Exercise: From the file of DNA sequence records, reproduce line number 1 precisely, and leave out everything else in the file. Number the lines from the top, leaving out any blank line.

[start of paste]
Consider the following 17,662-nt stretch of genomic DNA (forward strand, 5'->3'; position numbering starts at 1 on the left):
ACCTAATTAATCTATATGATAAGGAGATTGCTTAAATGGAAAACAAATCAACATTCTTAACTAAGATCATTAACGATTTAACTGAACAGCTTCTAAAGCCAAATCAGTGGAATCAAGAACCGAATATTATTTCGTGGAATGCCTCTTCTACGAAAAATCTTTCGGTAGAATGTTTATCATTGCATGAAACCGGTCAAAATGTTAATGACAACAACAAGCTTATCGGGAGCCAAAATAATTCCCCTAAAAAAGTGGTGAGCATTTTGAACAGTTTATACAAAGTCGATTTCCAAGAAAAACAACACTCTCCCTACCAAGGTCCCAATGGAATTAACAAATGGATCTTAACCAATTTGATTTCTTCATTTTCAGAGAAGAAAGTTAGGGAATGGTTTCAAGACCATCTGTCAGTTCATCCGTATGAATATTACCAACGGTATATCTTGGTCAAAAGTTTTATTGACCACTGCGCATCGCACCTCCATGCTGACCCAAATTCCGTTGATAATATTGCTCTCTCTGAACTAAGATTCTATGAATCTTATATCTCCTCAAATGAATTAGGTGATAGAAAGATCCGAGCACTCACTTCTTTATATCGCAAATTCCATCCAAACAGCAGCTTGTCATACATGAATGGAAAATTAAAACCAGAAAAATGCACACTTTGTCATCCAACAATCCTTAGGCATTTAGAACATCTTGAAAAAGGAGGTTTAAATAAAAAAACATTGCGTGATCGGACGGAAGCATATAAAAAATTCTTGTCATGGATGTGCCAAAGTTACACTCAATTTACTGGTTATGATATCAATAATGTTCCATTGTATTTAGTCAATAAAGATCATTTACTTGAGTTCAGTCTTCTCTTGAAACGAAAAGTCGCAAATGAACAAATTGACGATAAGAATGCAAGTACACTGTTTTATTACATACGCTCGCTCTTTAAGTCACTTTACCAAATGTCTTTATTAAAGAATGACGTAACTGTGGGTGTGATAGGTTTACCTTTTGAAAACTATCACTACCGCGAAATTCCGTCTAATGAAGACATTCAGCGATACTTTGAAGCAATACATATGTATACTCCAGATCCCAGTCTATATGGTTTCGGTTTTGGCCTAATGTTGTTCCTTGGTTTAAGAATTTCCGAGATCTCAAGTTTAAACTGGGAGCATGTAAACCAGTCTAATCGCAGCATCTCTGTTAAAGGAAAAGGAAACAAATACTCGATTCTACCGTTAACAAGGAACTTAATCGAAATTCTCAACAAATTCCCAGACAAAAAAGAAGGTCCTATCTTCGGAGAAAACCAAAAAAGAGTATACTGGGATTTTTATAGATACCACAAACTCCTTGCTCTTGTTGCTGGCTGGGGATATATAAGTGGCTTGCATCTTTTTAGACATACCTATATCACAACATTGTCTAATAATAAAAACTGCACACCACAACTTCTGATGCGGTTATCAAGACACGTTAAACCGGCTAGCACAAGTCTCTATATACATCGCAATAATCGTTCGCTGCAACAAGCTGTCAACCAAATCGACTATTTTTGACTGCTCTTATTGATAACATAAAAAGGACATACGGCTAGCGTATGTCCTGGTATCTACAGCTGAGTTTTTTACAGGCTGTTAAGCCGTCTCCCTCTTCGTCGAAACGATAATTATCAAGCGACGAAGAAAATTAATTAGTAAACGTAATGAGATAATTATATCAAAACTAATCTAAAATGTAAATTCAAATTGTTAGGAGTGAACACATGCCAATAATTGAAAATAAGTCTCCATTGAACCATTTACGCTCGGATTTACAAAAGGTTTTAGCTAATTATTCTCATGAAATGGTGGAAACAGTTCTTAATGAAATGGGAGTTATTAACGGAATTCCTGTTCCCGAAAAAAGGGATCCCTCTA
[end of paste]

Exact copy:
Consider the following 17,662-nt stretch of genomic DNA (forward strand, 5'->3'; position numbering starts at 1 on the left):